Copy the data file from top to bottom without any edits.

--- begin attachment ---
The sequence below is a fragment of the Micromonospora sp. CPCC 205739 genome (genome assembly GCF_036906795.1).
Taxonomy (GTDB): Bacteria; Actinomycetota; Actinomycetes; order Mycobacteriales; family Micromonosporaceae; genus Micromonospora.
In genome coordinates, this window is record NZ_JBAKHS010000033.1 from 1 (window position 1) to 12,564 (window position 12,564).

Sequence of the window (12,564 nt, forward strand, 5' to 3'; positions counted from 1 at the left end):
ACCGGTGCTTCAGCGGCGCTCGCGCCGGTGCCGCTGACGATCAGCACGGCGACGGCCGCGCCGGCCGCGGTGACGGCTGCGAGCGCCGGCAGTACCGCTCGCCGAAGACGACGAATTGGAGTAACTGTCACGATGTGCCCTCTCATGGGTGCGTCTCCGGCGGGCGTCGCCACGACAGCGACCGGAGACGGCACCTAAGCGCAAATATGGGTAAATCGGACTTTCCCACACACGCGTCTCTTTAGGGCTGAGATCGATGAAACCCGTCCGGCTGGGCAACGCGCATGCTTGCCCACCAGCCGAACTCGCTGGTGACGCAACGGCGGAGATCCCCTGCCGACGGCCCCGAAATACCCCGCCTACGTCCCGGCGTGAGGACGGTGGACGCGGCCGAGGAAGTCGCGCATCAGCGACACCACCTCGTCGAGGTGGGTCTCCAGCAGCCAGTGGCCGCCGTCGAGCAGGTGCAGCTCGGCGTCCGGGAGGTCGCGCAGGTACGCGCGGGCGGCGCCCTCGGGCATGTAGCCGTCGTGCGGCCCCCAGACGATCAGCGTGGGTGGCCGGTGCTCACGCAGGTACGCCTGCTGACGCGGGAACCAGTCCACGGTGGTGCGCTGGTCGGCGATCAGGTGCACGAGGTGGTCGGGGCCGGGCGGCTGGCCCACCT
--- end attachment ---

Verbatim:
The sequence below is a fragment of the Micromonospora sp. CPCC 205739 genome (genome assembly GCF_036906795.1).
Taxonomy (GTDB): Bacteria; Actinomycetota; Actinomycetes; order Mycobacteriales; family Micromonosporaceae; genus Micromonospora.
In genome coordinates, this window is record NZ_JBAKHS010000033.1 from 1 (window position 1) to 12,564 (window position 12,564).

Sequence of the window (12,564 nt, forward strand, 5' to 3'; positions counted from 1 at the left end):
ACCGGTGCTTCAGCGGCGCTCGCGCCGGTGCCGCTGACGATCAGCACGGCGACGGCCGCGCCGGCCGCGGTGACGGCTGCGAGCGCCGGCAGTACCGCTCGCCGAAGACGACGAATTGGAGTAACTGTCACGATGTGCCCTCTCATGGGTGCGTCTCCGGCGGGCGTCGCCACGACAGCGACCGGAGACGGCACCTAAGCGCAAATATGGGTAAATCGGACTTTCCCACACACGCGTCTCTTTAGGGCTGAGATCGATGAAACCCGTCCGGCTGGGCAACGCGCATGCTTGCCCACCAGCCGAACTCGCTGGTGACGCAACGGCGGAGATCCCCTGCCGACGGCCCCGAAATACCCCGCCTACGTCCCGGCGTGAGGACGGTGGACGCGGCCGAGGAAGTCGCGCATCAGCGACACCACCTCGTCGAGGTGGGTCTCCAGCAGCCAGTGGCCGCCGTCGAGCAGGTGCAGCTCGGCGTCCGGGAGGTCGCGCAGGTACGCGCGGGCGGCGCCCTCGGGCATGTAGCCGTCGTGCGGCCCCCAGACGATCAGCGTGGGTGGCCGGTGCTCACGCAGGTACGCCTGCTGACGCGGGAACCAGTCCACGGTGGTGCGCTGGTCGGCGATCAGGTGCACGAGGTGGTCGGGGCCGGGCGGCTGGCCCACCT